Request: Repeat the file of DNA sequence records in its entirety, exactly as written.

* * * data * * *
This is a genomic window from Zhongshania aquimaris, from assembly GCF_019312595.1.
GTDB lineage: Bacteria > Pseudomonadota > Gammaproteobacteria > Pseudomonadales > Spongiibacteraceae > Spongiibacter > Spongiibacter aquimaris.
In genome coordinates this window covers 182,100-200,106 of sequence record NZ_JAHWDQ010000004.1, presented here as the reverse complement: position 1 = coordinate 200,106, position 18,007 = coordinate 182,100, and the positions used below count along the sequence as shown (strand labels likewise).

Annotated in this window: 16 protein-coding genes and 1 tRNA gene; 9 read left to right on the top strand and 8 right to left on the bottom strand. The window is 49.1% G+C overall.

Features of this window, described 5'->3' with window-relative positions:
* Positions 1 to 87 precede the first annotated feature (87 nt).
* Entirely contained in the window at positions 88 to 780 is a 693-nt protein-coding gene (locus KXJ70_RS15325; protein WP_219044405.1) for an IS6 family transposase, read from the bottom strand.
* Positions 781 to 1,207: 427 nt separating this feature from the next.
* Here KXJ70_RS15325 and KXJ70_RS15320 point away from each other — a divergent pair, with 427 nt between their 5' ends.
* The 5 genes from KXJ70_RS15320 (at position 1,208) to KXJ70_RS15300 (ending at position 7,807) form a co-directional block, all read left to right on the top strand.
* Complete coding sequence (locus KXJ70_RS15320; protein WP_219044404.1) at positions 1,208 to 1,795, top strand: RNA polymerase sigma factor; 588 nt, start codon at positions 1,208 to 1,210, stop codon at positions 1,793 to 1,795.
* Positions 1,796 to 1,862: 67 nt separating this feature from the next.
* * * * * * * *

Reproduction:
This is a genomic window from Zhongshania aquimaris, from assembly GCF_019312595.1.
GTDB lineage: Bacteria > Pseudomonadota > Gammaproteobacteria > Pseudomonadales > Spongiibacteraceae > Spongiibacter > Spongiibacter aquimaris.
In genome coordinates this window covers 182,100-200,106 of sequence record NZ_JAHWDQ010000004.1, presented here as the reverse complement: position 1 = coordinate 200,106, position 18,007 = coordinate 182,100, and the positions used below count along the sequence as shown (strand labels likewise).

Annotated in this window: 16 protein-coding genes and 1 tRNA gene; 9 read left to right on the top strand and 8 right to left on the bottom strand. The window is 49.1% G+C overall.

Features of this window, described 5'->3' with window-relative positions:
* Positions 1 to 87 precede the first annotated feature (87 nt).
* Entirely contained in the window at positions 88 to 780 is a 693-nt protein-coding gene (locus KXJ70_RS15325; protein WP_219044405.1) for an IS6 family transposase, read from the bottom strand.
* Positions 781 to 1,207: 427 nt separating this feature from the next.
* Here KXJ70_RS15325 and KXJ70_RS15320 point away from each other — a divergent pair, with 427 nt between their 5' ends.
* The 5 genes from KXJ70_RS15320 (at position 1,208) to KXJ70_RS15300 (ending at position 7,807) form a co-directional block, all read left to right on the top strand.
* Complete coding sequence (locus KXJ70_RS15320; protein WP_219044404.1) at positions 1,208 to 1,795, top strand: RNA polymerase sigma factor; 588 nt, start codon at positions 1,208 to 1,210, stop codon at positions 1,793 to 1,795.
* Positions 1,796 to 1,862: 67 nt separating this feature from the next.